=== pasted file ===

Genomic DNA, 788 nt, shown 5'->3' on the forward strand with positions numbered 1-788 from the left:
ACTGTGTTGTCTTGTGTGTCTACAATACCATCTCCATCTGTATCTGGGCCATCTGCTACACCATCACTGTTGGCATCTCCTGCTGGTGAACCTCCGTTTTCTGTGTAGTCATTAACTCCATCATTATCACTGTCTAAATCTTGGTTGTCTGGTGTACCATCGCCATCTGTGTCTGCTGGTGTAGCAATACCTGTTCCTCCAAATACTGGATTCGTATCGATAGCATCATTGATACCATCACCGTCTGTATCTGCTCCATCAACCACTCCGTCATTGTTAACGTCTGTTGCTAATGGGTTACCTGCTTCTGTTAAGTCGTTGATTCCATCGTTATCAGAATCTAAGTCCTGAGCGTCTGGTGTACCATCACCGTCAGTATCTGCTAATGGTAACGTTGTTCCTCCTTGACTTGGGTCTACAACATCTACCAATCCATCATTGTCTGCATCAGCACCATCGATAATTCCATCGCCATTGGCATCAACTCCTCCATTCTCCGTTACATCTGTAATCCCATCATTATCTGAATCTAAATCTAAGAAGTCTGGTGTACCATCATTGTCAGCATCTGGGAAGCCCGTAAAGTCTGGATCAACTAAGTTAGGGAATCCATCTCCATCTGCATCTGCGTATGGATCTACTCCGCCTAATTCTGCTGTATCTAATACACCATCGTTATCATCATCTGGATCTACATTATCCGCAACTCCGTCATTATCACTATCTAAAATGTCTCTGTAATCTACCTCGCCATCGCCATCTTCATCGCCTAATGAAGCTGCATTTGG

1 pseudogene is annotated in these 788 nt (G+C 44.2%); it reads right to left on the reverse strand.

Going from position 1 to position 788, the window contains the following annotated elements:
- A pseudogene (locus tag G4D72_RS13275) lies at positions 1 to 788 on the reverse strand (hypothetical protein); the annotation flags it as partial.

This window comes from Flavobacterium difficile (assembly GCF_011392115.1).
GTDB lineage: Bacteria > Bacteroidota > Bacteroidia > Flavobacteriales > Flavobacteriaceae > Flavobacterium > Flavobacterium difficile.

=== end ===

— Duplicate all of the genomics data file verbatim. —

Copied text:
Genomic DNA, 788 nt, shown 5'->3' on the forward strand with positions numbered 1-788 from the left:
ACTGTGTTGTCTTGTGTGTCTACAATACCATCTCCATCTGTATCTGGGCCATCTGCTACACCATCACTGTTGGCATCTCCTGCTGGTGAACCTCCGTTTTCTGTGTAGTCATTAACTCCATCATTATCACTGTCTAAATCTTGGTTGTCTGGTGTACCATCGCCATCTGTGTCTGCTGGTGTAGCAATACCTGTTCCTCCAAATACTGGATTCGTATCGATAGCATCATTGATACCATCACCGTCTGTATCTGCTCCATCAACCACTCCGTCATTGTTAACGTCTGTTGCTAATGGGTTACCTGCTTCTGTTAAGTCGTTGATTCCATCGTTATCAGAATCTAAGTCCTGAGCGTCTGGTGTACCATCACCGTCAGTATCTGCTAATGGTAACGTTGTTCCTCCTTGACTTGGGTCTACAACATCTACCAATCCATCATTGTCTGCATCAGCACCATCGATAATTCCATCGCCATTGGCATCAACTCCTCCATTCTCCGTTACATCTGTAATCCCATCATTATCTGAATCTAAATCTAAGAAGTCTGGTGTACCATCATTGTCAGCATCTGGGAAGCCCGTAAAGTCTGGATCAACTAAGTTAGGGAATCCATCTCCATCTGCATCTGCGTATGGATCTACTCCGCCTAATTCTGCTGTATCTAATACACCATCGTTATCATCATCTGGATCTACATTATCCGCAACTCCGTCATTATCACTATCTAAAATGTCTCTGTAATCTACCTCGCCATCGCCATCTTCATCGCCTAATGAAGCTGCATTTGG

1 pseudogene is annotated in these 788 nt (G+C 44.2%); it reads right to left on the reverse strand.

Going from position 1 to position 788, the window contains the following annotated elements:
- A pseudogene (locus tag G4D72_RS13275) lies at positions 1 to 788 on the reverse strand (hypothetical protein); the annotation flags it as partial.

This window comes from Flavobacterium difficile (assembly GCF_011392115.1).
GTDB lineage: Bacteria > Bacteroidota > Bacteroidia > Flavobacteriales > Flavobacteriaceae > Flavobacterium > Flavobacterium difficile.